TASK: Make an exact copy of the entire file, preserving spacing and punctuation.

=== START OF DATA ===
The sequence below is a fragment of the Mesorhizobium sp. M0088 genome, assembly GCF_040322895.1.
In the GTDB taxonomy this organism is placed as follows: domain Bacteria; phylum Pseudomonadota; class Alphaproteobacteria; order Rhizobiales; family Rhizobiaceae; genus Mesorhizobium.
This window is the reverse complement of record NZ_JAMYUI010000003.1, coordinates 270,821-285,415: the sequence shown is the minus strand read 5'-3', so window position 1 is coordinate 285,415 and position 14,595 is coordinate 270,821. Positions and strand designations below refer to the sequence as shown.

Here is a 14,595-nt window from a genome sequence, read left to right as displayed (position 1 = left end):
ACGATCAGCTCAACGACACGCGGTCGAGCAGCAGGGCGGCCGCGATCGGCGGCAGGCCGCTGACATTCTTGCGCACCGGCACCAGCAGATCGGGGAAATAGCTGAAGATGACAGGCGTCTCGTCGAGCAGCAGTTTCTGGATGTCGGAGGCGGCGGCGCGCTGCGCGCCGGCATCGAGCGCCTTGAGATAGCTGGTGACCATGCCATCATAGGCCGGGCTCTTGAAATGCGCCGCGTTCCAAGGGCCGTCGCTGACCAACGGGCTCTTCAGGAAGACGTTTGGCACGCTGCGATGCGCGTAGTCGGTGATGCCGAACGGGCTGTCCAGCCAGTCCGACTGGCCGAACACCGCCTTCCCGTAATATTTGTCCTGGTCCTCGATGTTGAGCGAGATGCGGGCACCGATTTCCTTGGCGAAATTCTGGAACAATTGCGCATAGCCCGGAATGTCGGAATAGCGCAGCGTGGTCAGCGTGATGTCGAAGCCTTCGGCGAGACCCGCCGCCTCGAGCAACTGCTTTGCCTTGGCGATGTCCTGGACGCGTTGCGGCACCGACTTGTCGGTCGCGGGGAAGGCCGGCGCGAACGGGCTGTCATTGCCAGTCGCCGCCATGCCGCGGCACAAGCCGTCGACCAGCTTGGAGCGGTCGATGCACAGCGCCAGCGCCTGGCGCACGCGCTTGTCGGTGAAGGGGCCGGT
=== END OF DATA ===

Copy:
The sequence below is a fragment of the Mesorhizobium sp. M0088 genome, assembly GCF_040322895.1.
In the GTDB taxonomy this organism is placed as follows: domain Bacteria; phylum Pseudomonadota; class Alphaproteobacteria; order Rhizobiales; family Rhizobiaceae; genus Mesorhizobium.
This window is the reverse complement of record NZ_JAMYUI010000003.1, coordinates 270,821-285,415: the sequence shown is the minus strand read 5'-3', so window position 1 is coordinate 285,415 and position 14,595 is coordinate 270,821. Positions and strand designations below refer to the sequence as shown.

Here is a 14,595-nt window from a genome sequence, read left to right as displayed (position 1 = left end):
ACGATCAGCTCAACGACACGCGGTCGAGCAGCAGGGCGGCCGCGATCGGCGGCAGGCCGCTGACATTCTTGCGCACCGGCACCAGCAGATCGGGGAAATAGCTGAAGATGACAGGCGTCTCGTCGAGCAGCAGTTTCTGGATGTCGGAGGCGGCGGCGCGCTGCGCGCCGGCATCGAGCGCCTTGAGATAGCTGGTGACCATGCCATCATAGGCCGGGCTCTTGAAATGCGCCGCGTTCCAAGGGCCGTCGCTGACCAACGGGCTCTTCAGGAAGACGTTTGGCACGCTGCGATGCGCGTAGTCGGTGATGCCGAACGGGCTGTCCAGCCAGTCCGACTGGCCGAACACCGCCTTCCCGTAATATTTGTCCTGGTCCTCGATGTTGAGCGAGATGCGGGCACCGATTTCCTTGGCGAAATTCTGGAACAATTGCGCATAGCCCGGAATGTCGGAATAGCGCAGCGTGGTCAGCGTGATGTCGAAGCCTTCGGCGAGACCCGCCGCCTCGAGCAACTGCTTTGCCTTGGCGATGTCCTGGACGCGTTGCGGCACCGACTTGTCGGTCGCGGGGAAGGCCGGCGCGAACGGGCTGTCATTGCCAGTCGCCGCCATGCCGCGGCACAAGCCGTCGACCAGCTTGGAGCGGTCGATGCACAGCGCCAGCGCCTGGCGCACGCGCTTGTCGGTGAAGGGGCCGGT